Lifelong horsewoman and equestrian Phyllis Wyeth watched in 2010 with regret as a homebred Dixie Union colt she prized passed through the Fasig-Tipton Saratoga yearling sale into the hands of another owner.
Parting with the personable bay colt was hard, in part, because he was the product of a female family developed and nurtured at her parent’s historic Hickory Tree Stable, but her instincts also told her this horse was special.
“My accountant told me to sell the colt for tax purposes,” lamented Wyeth at her Point Lookout Farm, which straddles the border of Pennsylvania and Delaware. “I didn’t like it. I didn’t want to do it.”
In the months following the sale, Wyeth’s regret blossomed into an acute case of seller’s remorse and reacquiring the colt was the only remedy. She began this year on a mission. Through her network of Thoroughbred industry friends, she learned the colt’s new owner IEAH intended to offer him at Fasig-Tipton’s Florida Select 2-year olds in training sale at the Palm Meadows Training Center. Wyeth bought him back for $390,000, far more than the $145,600 she’d gotten for him as a yearling. But the price didn’t matter. The horse did.
Wyeth got a horse racing “do-over.”
Her instincts were dead-on because that colt is Union Rags, who put Wyeth’s Chadds Ford Stable into the limelight Aug. 15 with an impressive 7 ½-length victory in the 106th running of the Three Chimney’s Saratoga Special (gr. II). Union Rags went whoosh against five rivals, splashing his way across a sloppy track to a 95 Beyer Speed Figure in his second lifetime start.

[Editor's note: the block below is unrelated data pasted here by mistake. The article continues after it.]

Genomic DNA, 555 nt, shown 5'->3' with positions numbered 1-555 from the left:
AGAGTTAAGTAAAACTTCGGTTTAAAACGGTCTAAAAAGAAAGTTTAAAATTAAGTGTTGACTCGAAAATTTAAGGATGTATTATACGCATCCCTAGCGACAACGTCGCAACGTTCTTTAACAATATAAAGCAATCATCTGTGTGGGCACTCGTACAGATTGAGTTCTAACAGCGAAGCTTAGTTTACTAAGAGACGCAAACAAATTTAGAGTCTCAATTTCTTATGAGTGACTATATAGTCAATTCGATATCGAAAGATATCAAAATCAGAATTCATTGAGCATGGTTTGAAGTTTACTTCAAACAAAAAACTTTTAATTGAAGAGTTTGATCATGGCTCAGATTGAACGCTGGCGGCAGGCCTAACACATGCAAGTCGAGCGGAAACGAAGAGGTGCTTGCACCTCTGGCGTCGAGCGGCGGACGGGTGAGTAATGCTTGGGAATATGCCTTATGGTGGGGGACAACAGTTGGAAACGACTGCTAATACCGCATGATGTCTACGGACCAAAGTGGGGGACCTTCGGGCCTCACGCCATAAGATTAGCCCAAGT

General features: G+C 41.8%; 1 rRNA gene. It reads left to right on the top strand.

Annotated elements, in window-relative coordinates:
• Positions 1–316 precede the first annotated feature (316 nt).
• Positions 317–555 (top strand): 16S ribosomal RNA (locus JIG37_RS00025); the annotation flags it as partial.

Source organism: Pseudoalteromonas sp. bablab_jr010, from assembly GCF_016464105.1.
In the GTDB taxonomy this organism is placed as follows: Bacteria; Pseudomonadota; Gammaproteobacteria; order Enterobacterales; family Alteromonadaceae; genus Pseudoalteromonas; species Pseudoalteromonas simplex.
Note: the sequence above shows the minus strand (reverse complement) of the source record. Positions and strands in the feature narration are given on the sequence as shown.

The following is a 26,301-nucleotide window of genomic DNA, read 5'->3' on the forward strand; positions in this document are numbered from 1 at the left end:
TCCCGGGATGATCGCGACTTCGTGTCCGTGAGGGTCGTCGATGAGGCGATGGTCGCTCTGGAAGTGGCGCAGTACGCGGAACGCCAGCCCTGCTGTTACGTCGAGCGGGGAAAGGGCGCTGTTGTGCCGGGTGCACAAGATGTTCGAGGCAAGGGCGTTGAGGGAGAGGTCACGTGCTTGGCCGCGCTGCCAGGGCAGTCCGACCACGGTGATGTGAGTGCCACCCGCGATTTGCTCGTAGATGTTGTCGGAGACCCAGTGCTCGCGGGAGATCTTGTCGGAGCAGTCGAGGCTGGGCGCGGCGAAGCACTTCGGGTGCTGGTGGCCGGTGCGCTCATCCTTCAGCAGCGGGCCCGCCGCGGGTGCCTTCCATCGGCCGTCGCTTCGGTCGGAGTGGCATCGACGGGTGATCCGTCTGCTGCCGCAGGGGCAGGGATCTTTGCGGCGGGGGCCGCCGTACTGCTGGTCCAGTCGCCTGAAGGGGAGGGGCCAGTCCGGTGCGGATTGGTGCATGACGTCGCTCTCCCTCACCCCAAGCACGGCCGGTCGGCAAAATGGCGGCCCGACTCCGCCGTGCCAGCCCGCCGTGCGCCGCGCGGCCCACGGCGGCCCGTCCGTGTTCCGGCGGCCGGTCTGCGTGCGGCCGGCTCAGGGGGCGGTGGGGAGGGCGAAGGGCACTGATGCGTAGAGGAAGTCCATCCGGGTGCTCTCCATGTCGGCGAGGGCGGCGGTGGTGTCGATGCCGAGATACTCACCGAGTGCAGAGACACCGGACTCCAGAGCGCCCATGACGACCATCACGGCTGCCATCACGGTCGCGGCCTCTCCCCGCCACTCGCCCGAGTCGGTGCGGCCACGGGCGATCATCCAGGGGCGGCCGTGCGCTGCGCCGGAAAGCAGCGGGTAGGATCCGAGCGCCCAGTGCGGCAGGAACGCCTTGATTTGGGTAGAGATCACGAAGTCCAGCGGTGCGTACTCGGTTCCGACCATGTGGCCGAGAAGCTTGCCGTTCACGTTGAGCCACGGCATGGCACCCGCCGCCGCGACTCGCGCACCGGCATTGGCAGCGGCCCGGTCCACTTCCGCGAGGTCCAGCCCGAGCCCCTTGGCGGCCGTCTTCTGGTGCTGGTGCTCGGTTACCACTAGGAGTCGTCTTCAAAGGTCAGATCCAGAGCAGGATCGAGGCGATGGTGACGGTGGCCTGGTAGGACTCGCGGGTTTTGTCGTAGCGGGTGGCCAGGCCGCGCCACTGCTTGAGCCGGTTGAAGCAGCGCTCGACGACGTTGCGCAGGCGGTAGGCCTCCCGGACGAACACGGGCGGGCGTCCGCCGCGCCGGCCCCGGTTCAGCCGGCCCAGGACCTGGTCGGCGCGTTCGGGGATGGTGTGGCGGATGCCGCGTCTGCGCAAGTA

In the Saratoga winner’s circle Union Rags’ breeder and owner was totally overcome with emotion.
"Having my picture taken in Saratoga’s winner's circle, I was crying my head off," said Wyeth, who uses a motorized scooter to get around. "Thanking my mother and father and carrying on their legacy. I'm so happy."
When old-timers in this waterfront village get to reminiscing about the “good old days,” they start swapping tales about the Havre de Grace Racetrack that first opened in 1912.
Perched on the bluffs above the Susquehanna River and on the headwaters of the Chesapeake Bay, the Maryland track attracted legendary horses, fabulously rich owners and top-tier trainers and jockeys. Affectionately dubbed “the Graw” by locals, it was one of racing’s gems. Racing history was minted here.